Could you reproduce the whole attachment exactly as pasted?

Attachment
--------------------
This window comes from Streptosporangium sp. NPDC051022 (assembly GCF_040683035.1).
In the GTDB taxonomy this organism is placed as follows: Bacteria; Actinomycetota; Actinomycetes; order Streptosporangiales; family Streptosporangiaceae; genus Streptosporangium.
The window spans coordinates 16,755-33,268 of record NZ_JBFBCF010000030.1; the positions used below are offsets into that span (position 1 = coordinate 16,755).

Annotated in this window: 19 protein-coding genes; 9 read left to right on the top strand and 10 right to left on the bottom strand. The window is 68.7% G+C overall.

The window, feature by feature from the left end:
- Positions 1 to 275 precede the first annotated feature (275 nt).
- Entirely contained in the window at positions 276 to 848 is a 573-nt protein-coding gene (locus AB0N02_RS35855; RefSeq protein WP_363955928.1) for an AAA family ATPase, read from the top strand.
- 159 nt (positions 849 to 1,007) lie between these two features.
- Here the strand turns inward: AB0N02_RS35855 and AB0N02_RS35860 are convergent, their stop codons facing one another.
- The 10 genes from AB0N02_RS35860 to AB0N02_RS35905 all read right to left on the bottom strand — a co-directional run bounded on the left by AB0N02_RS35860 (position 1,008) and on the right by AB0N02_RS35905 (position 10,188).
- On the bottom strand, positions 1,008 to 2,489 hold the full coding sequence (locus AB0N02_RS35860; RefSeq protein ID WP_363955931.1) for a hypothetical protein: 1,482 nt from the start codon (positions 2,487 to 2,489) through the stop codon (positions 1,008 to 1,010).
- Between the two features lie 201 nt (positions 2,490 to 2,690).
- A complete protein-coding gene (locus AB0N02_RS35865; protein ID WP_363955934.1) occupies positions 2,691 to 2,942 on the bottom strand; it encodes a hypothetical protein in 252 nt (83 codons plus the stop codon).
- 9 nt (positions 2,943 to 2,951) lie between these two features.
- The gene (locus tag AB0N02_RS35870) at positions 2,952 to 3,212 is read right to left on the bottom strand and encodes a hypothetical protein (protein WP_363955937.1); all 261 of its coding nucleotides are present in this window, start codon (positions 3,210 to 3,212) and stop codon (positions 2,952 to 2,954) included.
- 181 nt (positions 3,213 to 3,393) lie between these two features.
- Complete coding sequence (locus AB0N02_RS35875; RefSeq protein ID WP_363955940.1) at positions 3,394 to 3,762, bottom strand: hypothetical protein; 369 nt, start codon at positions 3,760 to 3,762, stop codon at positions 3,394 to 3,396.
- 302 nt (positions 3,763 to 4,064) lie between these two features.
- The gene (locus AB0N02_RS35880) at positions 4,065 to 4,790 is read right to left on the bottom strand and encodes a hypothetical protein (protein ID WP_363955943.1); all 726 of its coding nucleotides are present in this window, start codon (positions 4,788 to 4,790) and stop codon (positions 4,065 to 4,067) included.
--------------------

This window comes from Streptosporangium sp. NPDC051022 (assembly GCF_040683035.1).
In the GTDB taxonomy this organism is placed as follows: Bacteria; Actinomycetota; Actinomycetes; order Streptosporangiales; family Streptosporangiaceae; genus Streptosporangium.
The window spans coordinates 16,755-33,268 of record NZ_JBFBCF010000030.1; the positions used below are offsets into that span (position 1 = coordinate 16,755).

Annotated in this window: 19 protein-coding genes; 9 read left to right on the top strand and 10 right to left on the bottom strand. The window is 68.7% G+C overall.

The window, feature by feature from the left end:
- Positions 1 to 275 precede the first annotated feature (275 nt).
- Entirely contained in the window at positions 276 to 848 is a 573-nt protein-coding gene (locus AB0N02_RS35855; RefSeq protein WP_363955928.1) for an AAA family ATPase, read from the top strand.
- 159 nt (positions 849 to 1,007) lie between these two features.
- Here the strand turns inward: AB0N02_RS35855 and AB0N02_RS35860 are convergent, their stop codons facing one another.
- The 10 genes from AB0N02_RS35860 to AB0N02_RS35905 all read right to left on the bottom strand — a co-directional run bounded on the left by AB0N02_RS35860 (position 1,008) and on the right by AB0N02_RS35905 (position 10,188).
- On the bottom strand, positions 1,008 to 2,489 hold the full coding sequence (locus AB0N02_RS35860; RefSeq protein ID WP_363955931.1) for a hypothetical protein: 1,482 nt from the start codon (positions 2,487 to 2,489) through the stop codon (positions 1,008 to 1,010).
- Between the two features lie 201 nt (positions 2,490 to 2,690).
- A complete protein-coding gene (locus AB0N02_RS35865; protein ID WP_363955934.1) occupies positions 2,691 to 2,942 on the bottom strand; it encodes a hypothetical protein in 252 nt (83 codons plus the stop codon).
- 9 nt (positions 2,943 to 2,951) lie between these two features.
- The gene (locus tag AB0N02_RS35870) at positions 2,952 to 3,212 is read right to left on the bottom strand and encodes a hypothetical protein (protein WP_363955937.1); all 261 of its coding nucleotides are present in this window, start codon (positions 3,210 to 3,212) and stop codon (positions 2,952 to 2,954) included.
- 181 nt (positions 3,213 to 3,393) lie between these two features.
- Complete coding sequence (locus AB0N02_RS35875; RefSeq protein ID WP_363955940.1) at positions 3,394 to 3,762, bottom strand: hypothetical protein; 369 nt, start codon at positions 3,760 to 3,762, stop codon at positions 3,394 to 3,396.
- 302 nt (positions 3,763 to 4,064) lie between these two features.
- The gene (locus AB0N02_RS35880) at positions 4,065 to 4,790 is read right to left on the bottom strand and encodes a hypothetical protein (protein ID WP_363955943.1); all 726 of its coding nucleotides are present in this window, start codon (positions 4,788 to 4,790) and stop codon (positions 4,065 to 4,067) included.